• Enormous changes have occurred in the drainage boundaries and runoff patterns of South Florida watershed since the 1947 USACE determinations of watershed and surface water runoff volumes. These changes, as mentioned previously, have had significant impacts on the waters flowing south into public trust lands. With some critical exceptions the eco-system for south Florida is one.
  •  It is now becoming apparent to the general public that they have been duped and that CERP is a water management project typical of other Corps water projects. Under the CERP and Accelor8 programs between 40,000 and 50,000 acres of reservoirs will be constructed based on current estimates and there could be more. These reservoirs will be "waters of the U.S." and, therefore, subject to meeting state and federal water quality standards. Yet, legitimate water quality issues (e.g. potential incubators for toxic algae) and solutions to those problems are not being addressed prior to permit issuance/construction - for political reasons - to allow for their expeditious construction.
  • These reservoirs are managed systems not natural systems. The definition of restoration according to the federal Geographic Data Committee, which includes the EPA, defines restoration as the manipulation of the physical, chemical or biological characteristics of a site with the goal of returning natural/historic functions to a former or degraded wetland. In your testimony you claim that CERP will play a part in achieving "an overall increase or improvement in the waters and wetlands nationwide."  How can water [flow] be restored to the Everglades at the same time structures are being built to throw water off the landscape? Are these reservoirs potential incubators for toxins? (see EPA comments on the Everglades Agricultural Area (EAA) reservoir which address Water Quality.)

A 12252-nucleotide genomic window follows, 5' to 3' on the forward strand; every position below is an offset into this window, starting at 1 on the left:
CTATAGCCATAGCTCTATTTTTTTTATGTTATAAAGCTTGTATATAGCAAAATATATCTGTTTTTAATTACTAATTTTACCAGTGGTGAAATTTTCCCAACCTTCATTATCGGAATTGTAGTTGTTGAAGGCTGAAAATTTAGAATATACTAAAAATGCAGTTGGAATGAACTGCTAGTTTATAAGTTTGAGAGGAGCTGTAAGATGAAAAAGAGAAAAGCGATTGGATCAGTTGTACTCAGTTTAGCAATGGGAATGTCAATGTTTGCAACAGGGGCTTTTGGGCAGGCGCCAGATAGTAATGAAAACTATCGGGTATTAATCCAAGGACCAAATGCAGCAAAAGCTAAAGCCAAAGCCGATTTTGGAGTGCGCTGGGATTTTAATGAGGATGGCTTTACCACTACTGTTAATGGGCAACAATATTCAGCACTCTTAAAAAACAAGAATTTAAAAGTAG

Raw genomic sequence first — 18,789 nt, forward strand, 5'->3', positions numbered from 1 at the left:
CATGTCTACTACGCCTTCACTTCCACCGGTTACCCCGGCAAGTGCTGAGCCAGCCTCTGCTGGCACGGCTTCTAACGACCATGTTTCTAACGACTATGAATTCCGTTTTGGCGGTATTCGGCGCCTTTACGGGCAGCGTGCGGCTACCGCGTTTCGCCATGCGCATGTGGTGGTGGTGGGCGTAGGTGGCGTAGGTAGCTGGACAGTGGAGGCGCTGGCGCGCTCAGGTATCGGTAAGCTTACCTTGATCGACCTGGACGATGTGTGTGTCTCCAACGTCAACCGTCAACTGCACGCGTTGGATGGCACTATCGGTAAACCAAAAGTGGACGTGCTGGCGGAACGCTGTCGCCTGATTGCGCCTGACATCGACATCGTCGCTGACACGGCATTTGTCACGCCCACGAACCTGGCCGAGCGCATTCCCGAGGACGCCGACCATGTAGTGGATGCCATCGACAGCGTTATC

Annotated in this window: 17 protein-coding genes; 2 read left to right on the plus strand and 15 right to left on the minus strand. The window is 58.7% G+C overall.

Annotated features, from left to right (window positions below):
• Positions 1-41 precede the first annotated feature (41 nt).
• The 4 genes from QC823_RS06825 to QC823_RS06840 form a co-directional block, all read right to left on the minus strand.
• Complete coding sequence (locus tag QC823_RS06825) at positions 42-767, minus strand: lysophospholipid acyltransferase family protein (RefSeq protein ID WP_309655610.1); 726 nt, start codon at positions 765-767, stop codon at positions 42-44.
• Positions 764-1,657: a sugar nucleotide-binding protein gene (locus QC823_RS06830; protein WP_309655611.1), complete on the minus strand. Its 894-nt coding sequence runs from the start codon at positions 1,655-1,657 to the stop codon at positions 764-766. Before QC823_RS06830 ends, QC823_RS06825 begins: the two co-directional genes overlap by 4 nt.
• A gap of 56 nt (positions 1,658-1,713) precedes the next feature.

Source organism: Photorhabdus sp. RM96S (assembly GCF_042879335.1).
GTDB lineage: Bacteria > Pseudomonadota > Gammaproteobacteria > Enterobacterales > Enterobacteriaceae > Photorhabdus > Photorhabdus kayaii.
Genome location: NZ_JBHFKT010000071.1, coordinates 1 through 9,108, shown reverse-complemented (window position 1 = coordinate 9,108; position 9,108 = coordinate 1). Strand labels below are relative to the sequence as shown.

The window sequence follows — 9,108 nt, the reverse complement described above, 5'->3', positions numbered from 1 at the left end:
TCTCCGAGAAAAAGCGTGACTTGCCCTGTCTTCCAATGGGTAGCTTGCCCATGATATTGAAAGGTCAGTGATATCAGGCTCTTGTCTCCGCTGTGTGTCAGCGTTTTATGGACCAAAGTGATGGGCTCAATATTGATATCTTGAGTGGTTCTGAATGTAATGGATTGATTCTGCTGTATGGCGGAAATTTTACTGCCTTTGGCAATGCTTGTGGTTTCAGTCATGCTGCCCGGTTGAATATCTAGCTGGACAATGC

• A memo from Major General Don T. Riley, Assistant Secretary of the Army (Civil Works), May 25, 2007, says that "The State is not currently meeting WQ requirements for water that would flow into the proposed features and it is not likely to come into compliance for several decades.  Although for decades the actions (permitting, public works drainage projects, the operation of public works such as managing the water levels in Lake Okeechobee, etc.) have significantly contributed to highly degraded water quality conditions in South Florida, USACE now say that they will not cost share for CERP projects to improve/correct water quality conditions.
  •  The "Executive Summary" of a 'new' report on the Florida Department of Environmental Protection web site  "Evaluation of Current Stormwater Design Criteria within the State of Florida"* raises concerns regarding toxins in waterbodies and is peppered with negative comments: